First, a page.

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Person

Todd J Hawbaker

Research Ecologist

Geosciences and Environmental Change Science Center

Email: tjhawbaker@usgs.gov
Office Phone: 303-236-1371
Fax: 303-236-5349
ORCID: 0000-0003-0930-9154

Supervisor: Lara E Douglas
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Geospatial data were developed to characterize pre-fire biomass, burn severity, and biomass consumed for the Black Dragon Fire that burned in northern China in 1987. Pre-fire aboveground tree biomass (Mh/ha) raster data were derived by relating plot-level forest inventory data with pre-fire Landsat imagery from 1986 and 1987. Biomass data were generated for individual species: Dahurian larch (Larix gmelinii Rupr. Kuzen), white birch (Betula platyphylla Suk), aspen (Populus davidiana Dode and Populus suaveolens Fischer), and Mongolian Scots pine (Pinus sylvestris var. mongolica Litvinov). A raster layer of total aboveground tree biomass was also generated. Burned area was manually delineated using the normalized...
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The U.S. Geological Survey (USGS) has developed and implemented an algorithm that identifies burned areas in dense time series of Landsat image stacks to produce the Landsat Burned Area Essential Climate Variable (BAECV) products. The algorithm makes use of predictors derived from individual Landsat scenes, lagged reference conditions, and change metrics between the scene and reference conditions. Outputs of the BAECV algorithm consist of pixel-level burn probabilities for each Landsat scene, and annual burn probability, burn classification, and burn date composites. These products were generated for the conterminous United States for 1984 through 2015. These data are also available for download at https://rmgsc.cr.usgs.gov/outgoing/baecv/BAECV_CONUS_v1.1_2017/...
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Wildfires affect streams and rivers when they burn vegetation and scorch the ground. This makes floods more likely to happen and reduces water quality. Public managers, first responders, fire scientists, and hydrologists need timely information before and after a fire to plan for floods and water treatment. This project will create a method to combine national fire databases with the StreamStats water web mapping application to help stakeholders make informed decisions. When the project is finished, people will be able to use StreamStats to estimate post-wildfire peak flows in streams and rivers for most of the United States (where data is available). There will also be tools that allow users to trace upstream and...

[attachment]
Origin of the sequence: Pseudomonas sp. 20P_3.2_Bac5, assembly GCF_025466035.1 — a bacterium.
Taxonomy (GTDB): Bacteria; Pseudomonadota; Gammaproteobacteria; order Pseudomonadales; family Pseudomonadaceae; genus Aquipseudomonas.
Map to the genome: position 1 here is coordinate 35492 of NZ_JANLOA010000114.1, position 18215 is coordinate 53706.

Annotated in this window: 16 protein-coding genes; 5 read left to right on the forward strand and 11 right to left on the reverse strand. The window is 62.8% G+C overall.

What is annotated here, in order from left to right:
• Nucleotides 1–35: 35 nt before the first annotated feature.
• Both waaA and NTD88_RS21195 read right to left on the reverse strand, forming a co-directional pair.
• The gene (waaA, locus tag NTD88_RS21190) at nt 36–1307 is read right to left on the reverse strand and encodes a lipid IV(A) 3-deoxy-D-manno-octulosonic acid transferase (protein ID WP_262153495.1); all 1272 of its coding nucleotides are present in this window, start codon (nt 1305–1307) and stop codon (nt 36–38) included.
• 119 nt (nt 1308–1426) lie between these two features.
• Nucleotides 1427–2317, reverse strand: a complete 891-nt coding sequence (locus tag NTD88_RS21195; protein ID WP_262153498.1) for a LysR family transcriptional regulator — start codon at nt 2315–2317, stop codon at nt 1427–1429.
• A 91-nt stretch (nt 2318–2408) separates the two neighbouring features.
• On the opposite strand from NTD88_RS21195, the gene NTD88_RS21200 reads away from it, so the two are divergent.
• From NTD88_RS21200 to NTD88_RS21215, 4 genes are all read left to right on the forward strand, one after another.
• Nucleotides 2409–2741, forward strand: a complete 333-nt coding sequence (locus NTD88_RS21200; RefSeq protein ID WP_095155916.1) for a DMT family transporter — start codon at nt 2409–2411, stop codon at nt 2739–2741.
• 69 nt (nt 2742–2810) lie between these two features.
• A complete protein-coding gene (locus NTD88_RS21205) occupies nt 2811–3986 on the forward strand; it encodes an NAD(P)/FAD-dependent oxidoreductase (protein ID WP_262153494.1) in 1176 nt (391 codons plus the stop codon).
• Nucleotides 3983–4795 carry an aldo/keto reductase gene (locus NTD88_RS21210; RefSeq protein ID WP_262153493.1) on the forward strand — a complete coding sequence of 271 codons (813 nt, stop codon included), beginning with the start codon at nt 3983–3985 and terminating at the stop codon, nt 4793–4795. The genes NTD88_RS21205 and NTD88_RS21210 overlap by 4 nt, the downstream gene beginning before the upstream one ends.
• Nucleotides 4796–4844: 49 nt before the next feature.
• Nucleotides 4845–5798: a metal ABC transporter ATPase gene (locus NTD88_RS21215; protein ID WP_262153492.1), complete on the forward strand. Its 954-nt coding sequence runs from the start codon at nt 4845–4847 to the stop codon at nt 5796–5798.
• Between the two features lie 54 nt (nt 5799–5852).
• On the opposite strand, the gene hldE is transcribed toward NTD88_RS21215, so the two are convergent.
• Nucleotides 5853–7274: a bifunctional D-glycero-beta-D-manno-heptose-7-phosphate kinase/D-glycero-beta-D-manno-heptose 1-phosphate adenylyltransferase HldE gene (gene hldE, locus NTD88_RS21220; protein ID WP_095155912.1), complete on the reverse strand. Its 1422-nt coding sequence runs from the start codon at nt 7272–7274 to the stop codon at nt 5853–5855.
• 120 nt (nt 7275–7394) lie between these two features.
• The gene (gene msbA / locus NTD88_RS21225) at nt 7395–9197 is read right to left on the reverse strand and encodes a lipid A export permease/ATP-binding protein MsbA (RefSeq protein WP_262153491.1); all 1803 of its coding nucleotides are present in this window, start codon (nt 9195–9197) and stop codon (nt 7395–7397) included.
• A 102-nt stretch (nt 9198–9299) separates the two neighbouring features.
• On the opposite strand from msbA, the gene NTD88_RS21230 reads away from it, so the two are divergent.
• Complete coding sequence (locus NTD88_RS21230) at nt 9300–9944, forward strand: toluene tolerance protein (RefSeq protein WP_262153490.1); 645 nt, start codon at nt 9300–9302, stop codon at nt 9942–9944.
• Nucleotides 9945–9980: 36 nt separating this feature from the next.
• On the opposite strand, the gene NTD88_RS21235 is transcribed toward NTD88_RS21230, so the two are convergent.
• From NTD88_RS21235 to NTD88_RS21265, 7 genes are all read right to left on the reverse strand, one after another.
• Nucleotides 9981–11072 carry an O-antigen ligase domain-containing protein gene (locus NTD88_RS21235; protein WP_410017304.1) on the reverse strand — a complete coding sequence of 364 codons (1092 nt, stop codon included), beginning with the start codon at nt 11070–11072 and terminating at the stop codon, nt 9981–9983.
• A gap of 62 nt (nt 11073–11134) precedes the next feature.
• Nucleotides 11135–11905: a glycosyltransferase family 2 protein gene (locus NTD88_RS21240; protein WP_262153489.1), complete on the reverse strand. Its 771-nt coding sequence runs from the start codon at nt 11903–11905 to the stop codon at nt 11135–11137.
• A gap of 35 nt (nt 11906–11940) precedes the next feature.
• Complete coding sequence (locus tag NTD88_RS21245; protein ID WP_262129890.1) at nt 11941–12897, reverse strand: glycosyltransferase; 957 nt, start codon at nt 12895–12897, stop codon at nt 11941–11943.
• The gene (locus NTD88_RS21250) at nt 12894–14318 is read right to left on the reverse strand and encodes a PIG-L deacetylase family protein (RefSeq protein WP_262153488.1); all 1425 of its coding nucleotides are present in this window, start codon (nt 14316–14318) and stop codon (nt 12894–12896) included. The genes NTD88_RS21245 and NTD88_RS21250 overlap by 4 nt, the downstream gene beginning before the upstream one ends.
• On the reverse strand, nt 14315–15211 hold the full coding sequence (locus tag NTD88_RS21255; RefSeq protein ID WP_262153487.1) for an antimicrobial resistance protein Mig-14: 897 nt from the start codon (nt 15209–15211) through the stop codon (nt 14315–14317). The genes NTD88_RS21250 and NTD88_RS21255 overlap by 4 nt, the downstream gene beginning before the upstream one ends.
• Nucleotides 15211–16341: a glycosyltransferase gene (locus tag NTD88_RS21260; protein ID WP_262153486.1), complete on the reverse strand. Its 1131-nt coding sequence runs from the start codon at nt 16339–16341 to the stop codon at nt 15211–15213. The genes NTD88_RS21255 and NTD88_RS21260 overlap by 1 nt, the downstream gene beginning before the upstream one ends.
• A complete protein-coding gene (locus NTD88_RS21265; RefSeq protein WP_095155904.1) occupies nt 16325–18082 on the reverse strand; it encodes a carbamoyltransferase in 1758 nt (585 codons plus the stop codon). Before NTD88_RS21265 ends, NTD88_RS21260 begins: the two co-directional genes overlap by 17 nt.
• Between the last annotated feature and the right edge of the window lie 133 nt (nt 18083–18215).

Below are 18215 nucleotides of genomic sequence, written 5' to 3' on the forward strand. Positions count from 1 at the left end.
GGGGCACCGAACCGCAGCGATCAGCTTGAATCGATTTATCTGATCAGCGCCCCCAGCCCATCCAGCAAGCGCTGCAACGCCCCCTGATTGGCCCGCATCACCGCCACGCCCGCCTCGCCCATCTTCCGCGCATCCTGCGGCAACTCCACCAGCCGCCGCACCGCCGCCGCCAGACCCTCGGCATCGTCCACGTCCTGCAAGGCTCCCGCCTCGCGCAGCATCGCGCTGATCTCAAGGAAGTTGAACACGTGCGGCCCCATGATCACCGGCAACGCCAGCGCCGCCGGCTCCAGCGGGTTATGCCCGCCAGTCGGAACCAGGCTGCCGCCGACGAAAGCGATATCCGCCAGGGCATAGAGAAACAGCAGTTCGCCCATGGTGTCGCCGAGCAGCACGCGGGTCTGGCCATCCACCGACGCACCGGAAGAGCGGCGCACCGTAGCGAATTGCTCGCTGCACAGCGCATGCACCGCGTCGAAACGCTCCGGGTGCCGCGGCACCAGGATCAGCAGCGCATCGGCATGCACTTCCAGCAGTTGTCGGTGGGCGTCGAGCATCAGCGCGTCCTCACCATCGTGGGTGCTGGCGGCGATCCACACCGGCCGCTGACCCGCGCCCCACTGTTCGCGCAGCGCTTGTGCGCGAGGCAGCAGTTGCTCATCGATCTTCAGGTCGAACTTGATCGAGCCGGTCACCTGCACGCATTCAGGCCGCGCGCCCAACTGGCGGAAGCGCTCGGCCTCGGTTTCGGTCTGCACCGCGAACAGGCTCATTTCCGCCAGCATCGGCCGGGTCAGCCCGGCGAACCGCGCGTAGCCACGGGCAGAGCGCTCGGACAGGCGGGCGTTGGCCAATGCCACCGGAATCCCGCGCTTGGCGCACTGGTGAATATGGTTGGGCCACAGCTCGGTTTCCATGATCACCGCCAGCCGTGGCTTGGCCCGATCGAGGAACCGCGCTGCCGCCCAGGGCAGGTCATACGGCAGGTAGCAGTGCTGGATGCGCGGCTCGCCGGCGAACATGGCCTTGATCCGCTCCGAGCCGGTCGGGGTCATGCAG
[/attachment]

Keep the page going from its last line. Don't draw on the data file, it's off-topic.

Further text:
Public Summary: The area burned by wildfires is expected to increase in many watersheds of the world over the next century as a function of climate change. Increased sedimentation due to soil erosion in burned watersheds can negatively impact downstream aquatic ecosystems and the quality and supply of water. At least 65% of the water supply in the western USA originates in watersheds covered by trees, shrubs, and/or grasses that are prone to wildfire16. Understanding how changing fire frequency, extent, and location will affect watersheds, reservoirs, and the ecosystem services they supply to communities is therefore of great societal importance. A primary threat to socio-ecological systems in this region from...
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Plot-level field data were collected in the summer of 2014 to estimate aboveground and belowground biomass in the Great Dismal Swamp National Wildlife Refuge and Dismal Swamp State Park in North Carolina and Virginia. Data were collected at 85 plots. The location of the center of each plot was recorded with a Trimble ProXH global positioning system (GPS) and differentially corrected. Data files included 1: GDS_plots.csv, 2. GDS_FWD.csv, 3. GDS_LWD.csv, 4. GDS_Shrubs.csv, 5. GDS_Trees.csv, and 6. GDS_plot_summaries.csv. The data contained in GDS_plot_summaries.csv were calculated from the GDS_plots.csv, GDS_FWD.csv, GDS_LWD.csv, GDS_Shrubs.csv, GDS_Trees.csv files using the R statistical software environment (R Core...
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